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Yes; and when you catch me acting lady taken by a gentleman-oh! so kindly or speaking as if I imagined myself pretty, —you cannot think how kindly! But I hope you will tell me this truth. Until the hand of the lady looked cold and then, be assured, dear mamma, that I lifeless; and when the gentleman, as I know my face, and its defects, better than believe, had pressed it to his lips, it any one else can know them.”

dropped down as if nothing had happened, “You were not always so sensitive on just like a dead hand, or a lump of lead.” this subject, Catherine.”

“Well, you foolish little" " Perhaps not; but I have thought a great “Don't interrupt me, mamma, just yet. deal about it lately, more than it is quite It wasn't about the hand I wanted to tell comfortable to think; and when you tell you, but something I felt here, at my me I shall never marry-never can marry, heart.” nor be loved, as other women are.-Oh! “What was it, child ? I do not underdear mamma”

stand you." Hush, my child; I did not mean to · Indeed, mamma, I cannot tell.

There are many excellent talking very foolishly, I know; but why women, and happy women, too, who never were hearts given to people, mamma, marry.”

along with plain faces ? And why are Living all alone, mamma ?

such cold, cold hands, to have so much Living in the midst of society, ad. tenderness bestowed upon them ?" mired and valued.”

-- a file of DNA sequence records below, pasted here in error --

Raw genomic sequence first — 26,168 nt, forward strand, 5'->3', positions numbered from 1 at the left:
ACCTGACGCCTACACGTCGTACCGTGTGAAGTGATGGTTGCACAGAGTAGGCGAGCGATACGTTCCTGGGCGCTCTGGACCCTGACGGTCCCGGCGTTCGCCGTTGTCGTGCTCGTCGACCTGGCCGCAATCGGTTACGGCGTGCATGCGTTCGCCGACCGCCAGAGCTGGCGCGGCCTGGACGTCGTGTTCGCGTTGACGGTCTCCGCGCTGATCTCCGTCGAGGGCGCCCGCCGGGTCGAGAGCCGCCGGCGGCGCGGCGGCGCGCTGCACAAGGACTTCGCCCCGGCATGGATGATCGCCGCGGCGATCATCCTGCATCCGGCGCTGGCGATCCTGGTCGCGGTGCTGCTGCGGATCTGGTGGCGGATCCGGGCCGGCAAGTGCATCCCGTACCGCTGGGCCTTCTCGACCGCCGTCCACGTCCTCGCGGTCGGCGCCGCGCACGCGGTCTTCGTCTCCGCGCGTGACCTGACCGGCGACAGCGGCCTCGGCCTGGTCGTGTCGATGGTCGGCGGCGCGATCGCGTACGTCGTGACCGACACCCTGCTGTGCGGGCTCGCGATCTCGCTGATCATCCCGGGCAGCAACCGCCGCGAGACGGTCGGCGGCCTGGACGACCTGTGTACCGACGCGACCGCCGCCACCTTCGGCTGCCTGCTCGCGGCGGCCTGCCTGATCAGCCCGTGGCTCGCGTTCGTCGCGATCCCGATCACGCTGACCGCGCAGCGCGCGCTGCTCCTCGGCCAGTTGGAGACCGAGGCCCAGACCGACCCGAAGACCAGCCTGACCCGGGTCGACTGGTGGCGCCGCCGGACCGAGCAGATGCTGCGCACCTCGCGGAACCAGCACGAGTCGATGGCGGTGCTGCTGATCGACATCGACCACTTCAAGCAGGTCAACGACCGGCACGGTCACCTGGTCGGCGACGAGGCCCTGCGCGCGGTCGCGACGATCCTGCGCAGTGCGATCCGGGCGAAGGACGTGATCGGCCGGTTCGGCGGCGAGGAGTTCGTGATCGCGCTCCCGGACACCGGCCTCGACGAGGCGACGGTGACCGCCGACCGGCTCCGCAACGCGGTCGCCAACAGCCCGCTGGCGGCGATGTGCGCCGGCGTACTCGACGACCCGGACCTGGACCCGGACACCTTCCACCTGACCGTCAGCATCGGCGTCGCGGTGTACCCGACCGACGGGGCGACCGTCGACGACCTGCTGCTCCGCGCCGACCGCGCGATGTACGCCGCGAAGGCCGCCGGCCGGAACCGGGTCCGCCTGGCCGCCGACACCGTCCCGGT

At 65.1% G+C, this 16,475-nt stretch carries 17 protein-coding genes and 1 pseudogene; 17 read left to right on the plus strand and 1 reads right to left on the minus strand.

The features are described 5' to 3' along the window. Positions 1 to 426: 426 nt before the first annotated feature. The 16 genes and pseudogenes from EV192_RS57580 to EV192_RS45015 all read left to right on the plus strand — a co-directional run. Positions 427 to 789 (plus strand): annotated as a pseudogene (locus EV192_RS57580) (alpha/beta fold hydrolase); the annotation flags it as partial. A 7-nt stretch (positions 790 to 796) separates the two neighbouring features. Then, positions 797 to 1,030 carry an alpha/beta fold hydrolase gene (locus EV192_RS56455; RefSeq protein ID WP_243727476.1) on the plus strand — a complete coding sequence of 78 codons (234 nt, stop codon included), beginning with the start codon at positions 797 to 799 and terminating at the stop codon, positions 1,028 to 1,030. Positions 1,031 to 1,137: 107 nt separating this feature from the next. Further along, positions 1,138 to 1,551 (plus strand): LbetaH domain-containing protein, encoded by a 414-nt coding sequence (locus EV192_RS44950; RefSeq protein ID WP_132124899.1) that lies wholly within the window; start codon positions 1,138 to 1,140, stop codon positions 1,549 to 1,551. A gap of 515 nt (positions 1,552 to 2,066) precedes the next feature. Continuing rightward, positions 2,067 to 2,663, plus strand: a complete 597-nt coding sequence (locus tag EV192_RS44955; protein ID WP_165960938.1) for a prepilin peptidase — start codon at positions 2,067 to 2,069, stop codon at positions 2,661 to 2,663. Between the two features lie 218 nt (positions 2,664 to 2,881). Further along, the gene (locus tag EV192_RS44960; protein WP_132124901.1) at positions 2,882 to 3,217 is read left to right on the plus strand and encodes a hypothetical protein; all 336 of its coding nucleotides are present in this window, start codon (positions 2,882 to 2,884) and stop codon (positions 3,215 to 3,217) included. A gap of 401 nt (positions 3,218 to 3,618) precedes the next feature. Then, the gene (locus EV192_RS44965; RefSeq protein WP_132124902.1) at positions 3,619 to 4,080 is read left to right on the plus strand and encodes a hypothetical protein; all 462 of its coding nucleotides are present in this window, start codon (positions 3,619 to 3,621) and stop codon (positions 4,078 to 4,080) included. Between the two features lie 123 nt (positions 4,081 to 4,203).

“I don't know, I'm sure, Catherine. “I care nothing about socicty. I only But see, it is time to dress for dinner. want one person to talk to, always. I Do you think your brother and sister have could be quite content with Seymy-quite returned from their walk ?” happy, or very nearly so, only that he “Is that all you have to say to me, must be so much away. He doesn't mind mamma?my face, mamma, why should other “ Why, child? You are so foolish this people ?

morning.” "I cannot tell you, child. I only know “I know it, dear mamma. I know ihat they do; and I mention the fact as truth also, better than you can tell me.” stimulus to you to apply yourself more to “ I think you are wrong, Catherine, too, your studies; to make yourself, in short, as well as foolish. These subjects must a wiser woman. I am afraid, Catherine, you be dismissed from your mind altogether. have been thinking very foolishly of late.” When are your Latin lessons to begin

“I am afraid I have, mamma, and again ?almost wickedly, too. Do you know, the " When my brothers go away, if you other day—but I won't tell you.”

please. But it is all waste of money, dear “Yes, do, Catherine. What happened mamma. I don't make anything out to you?”

with languages.” “Oh! nothing happened. It was all “And your music ? " within this stupid little heart of mine. I “ Still worse.” never felt anything like it before. I hope “ This is a sad account, Catherine. I shall never feel the same again.”

Something must be done. Mrs. Jameson "What did you feel, Catherine ?” tells me her daughters are making won

"Something so burning, and so wicked. derful progress in their Latin under Dr. It seemed as if a hot coal was laid upon Greenwood. How would you like to join my breast, just here."

them ?" “You frighten me,

Catherine. What “Oh! dear, not at all." was it?”

“What would you like, then, Cathe“I won't tell you who, I will only tell rine ?you what.”

“To be let alone, I think; to do as * Very well, then. Go on."

other people do-as Helen does, for “You must know, then, mamma, that instance.” peeping out of these ugly grey eyes of

“Ah! but Helen's prospects are very mine, and they do see a good many things, different from yours.” I saw, once upon a time, the hand of a “ Then tell me plainly and distinctly

a